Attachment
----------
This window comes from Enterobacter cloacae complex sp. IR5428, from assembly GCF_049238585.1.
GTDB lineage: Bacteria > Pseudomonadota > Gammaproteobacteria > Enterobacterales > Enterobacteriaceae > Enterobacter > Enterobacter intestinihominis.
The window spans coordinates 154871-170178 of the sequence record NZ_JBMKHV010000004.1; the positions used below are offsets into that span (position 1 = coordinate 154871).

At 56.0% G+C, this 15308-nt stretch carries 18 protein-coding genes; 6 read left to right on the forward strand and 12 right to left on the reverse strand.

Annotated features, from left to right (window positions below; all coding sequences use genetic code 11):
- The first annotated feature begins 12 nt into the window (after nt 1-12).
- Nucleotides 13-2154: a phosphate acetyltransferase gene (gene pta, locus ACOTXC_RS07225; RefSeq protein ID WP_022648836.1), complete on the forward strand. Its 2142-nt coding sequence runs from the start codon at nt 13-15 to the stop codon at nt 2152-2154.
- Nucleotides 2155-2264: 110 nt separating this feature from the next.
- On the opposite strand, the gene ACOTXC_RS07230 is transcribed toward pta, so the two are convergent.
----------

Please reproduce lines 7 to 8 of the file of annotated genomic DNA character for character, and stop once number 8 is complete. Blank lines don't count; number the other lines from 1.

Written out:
- Nucleotides 13-2154: a phosphate acetyltransferase gene (gene pta, locus ACOTXC_RS07225; RefSeq protein ID WP_022648836.1), complete on the forward strand. Its 2142-nt coding sequence runs from the start codon at nt 13-15 to the stop codon at nt 2152-2154.
- Nucleotides 2155-2264: 110 nt separating this feature from the next.